A new study suggests exposure to high-achieving boys can erode girls’ achievements and confidence, especially in STEM subjects. Buy why? And what can we do about it? Once upon a time, girls weren’t expected to learn much in school. The only reason for a girl to go to college, the thinking went, was to meet a potential husband. Thankfully, these backwards notions have all but disappeared from most corners of our society.
According to common stereotypes, women are better at languages and history, while men are better at chemistry and math. But are these categorizations based on fact?
Faculty in the STEM fields are powerful forces in shaping engineering and computing education--the profession’s essential source of training and skills development. But even as the number of students pursuing science and engineering doctorates has increased dramatically, there has been a steep decline in candidates interested in pursuing academic careers.
According to the U.S. Department of Labor, women make up 47 percent of the labor force, but only 13 percent of engineers are women. Currently, only 28 percent of STEM professions are filled by non-white people. But, by 2050, there will no longer be a majority race. The diversifying population makes it clear that America’s future global competitiveness requires engaging students at all stages of the educational pathway.
Individuals with degrees in science, technology, engineering, and mathematics (STEM) fields are hit the hardest when they choose to enter teaching over other careers in their field. Since the STEM teacher pipeline relies heavily on STEM graduates, the large wage penalty faced by these graduates impacts the size and quality of the STEM teacher workforce.
Scientific literacy - the understanding of scientific concepts and processes - is a major goal of K-12 schooling. The National Science Education Standards, established to guide science education in primary and secondary schools, say the knowledge is necessary “for personal decision making, participation in civic and cultural affairs, and economic productivity.”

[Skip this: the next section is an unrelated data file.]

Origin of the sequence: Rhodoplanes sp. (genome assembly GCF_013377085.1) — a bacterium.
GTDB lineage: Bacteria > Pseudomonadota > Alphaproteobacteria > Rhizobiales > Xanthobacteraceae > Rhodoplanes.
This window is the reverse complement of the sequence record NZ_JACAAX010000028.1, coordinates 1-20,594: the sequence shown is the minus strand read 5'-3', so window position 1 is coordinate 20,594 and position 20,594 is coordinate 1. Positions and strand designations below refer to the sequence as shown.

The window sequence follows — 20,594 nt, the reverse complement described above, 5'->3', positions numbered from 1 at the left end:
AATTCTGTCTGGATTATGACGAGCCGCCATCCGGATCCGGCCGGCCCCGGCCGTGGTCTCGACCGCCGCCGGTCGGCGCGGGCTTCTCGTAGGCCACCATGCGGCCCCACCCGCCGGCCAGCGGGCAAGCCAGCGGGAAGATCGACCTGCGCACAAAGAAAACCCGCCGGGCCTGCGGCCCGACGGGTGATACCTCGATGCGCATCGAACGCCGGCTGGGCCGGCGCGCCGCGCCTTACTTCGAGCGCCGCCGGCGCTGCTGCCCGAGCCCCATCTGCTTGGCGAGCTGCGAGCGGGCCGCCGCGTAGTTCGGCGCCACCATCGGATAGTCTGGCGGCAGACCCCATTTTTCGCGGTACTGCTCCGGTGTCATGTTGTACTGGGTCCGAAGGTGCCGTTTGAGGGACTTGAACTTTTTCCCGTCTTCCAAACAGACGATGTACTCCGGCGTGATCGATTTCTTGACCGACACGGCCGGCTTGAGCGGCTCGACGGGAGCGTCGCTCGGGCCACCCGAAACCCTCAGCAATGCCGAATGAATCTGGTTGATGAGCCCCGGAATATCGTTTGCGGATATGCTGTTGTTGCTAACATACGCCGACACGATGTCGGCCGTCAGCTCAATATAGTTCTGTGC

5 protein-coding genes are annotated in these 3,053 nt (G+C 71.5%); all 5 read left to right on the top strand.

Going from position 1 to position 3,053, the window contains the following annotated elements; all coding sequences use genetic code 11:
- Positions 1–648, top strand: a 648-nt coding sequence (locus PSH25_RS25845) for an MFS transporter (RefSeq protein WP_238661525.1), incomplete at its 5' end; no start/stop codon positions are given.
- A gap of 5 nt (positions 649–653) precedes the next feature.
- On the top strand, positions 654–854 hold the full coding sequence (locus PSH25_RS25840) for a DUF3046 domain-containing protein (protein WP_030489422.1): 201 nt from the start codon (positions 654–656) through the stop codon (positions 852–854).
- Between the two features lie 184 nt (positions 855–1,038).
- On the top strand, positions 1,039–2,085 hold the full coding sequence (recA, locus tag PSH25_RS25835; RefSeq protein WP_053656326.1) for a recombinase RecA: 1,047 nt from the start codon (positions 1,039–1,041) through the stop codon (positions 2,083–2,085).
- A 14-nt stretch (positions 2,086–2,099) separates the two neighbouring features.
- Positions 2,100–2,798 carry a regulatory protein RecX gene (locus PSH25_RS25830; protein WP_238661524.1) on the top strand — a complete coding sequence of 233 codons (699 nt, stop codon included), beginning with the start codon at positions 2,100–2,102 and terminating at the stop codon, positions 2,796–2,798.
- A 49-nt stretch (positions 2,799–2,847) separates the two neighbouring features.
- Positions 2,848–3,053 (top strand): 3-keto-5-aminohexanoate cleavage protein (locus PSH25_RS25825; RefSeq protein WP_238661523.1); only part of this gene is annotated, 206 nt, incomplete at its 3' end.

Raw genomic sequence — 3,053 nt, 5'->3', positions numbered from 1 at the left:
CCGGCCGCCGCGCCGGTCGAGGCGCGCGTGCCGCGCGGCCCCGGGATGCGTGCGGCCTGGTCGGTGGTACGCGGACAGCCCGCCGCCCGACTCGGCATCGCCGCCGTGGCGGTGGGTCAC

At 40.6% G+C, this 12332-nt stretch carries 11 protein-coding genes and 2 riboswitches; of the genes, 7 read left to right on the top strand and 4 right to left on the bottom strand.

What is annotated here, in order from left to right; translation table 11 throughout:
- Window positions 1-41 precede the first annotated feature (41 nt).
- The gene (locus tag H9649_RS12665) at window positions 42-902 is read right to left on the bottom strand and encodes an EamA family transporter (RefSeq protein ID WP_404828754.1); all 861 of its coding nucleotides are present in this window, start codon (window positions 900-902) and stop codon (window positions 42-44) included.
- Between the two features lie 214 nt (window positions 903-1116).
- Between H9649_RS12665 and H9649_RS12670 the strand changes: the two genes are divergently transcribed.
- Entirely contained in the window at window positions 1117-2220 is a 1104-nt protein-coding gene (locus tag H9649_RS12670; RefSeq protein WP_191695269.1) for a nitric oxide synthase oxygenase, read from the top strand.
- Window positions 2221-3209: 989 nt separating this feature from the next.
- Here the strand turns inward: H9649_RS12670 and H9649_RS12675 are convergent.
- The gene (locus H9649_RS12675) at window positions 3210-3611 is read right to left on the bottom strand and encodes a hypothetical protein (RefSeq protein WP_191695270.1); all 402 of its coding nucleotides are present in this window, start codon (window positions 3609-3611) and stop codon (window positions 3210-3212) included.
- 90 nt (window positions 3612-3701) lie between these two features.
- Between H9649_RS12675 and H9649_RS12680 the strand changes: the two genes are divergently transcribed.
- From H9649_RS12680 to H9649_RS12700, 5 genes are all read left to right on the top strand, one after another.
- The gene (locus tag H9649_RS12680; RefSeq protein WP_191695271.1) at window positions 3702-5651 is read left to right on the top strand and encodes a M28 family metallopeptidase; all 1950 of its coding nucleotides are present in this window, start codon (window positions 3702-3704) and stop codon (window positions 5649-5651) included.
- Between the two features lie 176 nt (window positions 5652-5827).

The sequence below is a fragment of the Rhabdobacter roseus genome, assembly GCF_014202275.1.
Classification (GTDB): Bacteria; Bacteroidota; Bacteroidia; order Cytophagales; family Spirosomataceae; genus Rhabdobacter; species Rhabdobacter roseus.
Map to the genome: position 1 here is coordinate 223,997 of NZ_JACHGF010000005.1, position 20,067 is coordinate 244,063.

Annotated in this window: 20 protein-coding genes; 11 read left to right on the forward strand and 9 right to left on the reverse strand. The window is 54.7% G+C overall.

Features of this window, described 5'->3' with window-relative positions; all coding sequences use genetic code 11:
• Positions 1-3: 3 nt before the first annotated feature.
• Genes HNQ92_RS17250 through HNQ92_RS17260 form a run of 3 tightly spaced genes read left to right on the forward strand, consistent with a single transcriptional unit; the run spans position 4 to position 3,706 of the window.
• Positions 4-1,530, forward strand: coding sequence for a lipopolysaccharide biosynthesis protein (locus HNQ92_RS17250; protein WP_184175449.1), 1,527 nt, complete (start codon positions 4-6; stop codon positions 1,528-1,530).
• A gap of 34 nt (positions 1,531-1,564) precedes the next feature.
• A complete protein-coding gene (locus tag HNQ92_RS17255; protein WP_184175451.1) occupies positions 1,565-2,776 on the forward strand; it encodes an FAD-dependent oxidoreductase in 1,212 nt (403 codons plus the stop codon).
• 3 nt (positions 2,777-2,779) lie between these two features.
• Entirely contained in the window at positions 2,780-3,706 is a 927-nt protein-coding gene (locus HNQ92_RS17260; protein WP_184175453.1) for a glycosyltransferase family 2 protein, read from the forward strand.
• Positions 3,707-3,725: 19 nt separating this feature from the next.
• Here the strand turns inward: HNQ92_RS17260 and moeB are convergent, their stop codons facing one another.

Are you looking for quality STEM toys for your toddler -- toys that will nurture an interest in science, technology, engineering, or math? Some of the best STEM toys are actually the simplest toys. Electronic toys that are labeled as educational often do not provide the early STEM educational benefits that simple toys can provide.
"The ability to communicate well in spoken language or written language," he said. "The ability to work collaboratively in a team. The ability to think critically and to analyze problems. Knowing how to research, how to find information, how to examine and assess the information, and know what's good information." Many of these skills can come from a standard liberal arts curriculum.
Careers in engineering encompass a variety of occupations that spur the creation of new ideas, advance technology, and are essential to a globally competitive economy and national defense. Increasing the number of Americans studying and pursuing careers in engineering is essential to the preceding points. Shortages in meeting employment demands exist in the number of U.S.
Thanks to funding from the National Science Foundation, this APLU report examines trends in engineering degrees conferred at national and institutional levels to determine areas of growth among various groups, changes in racial, ethnic, and gender diversity in engineering, and which colleges and universities graduate a larger number of underrepresented groups in specific engineering disciplines.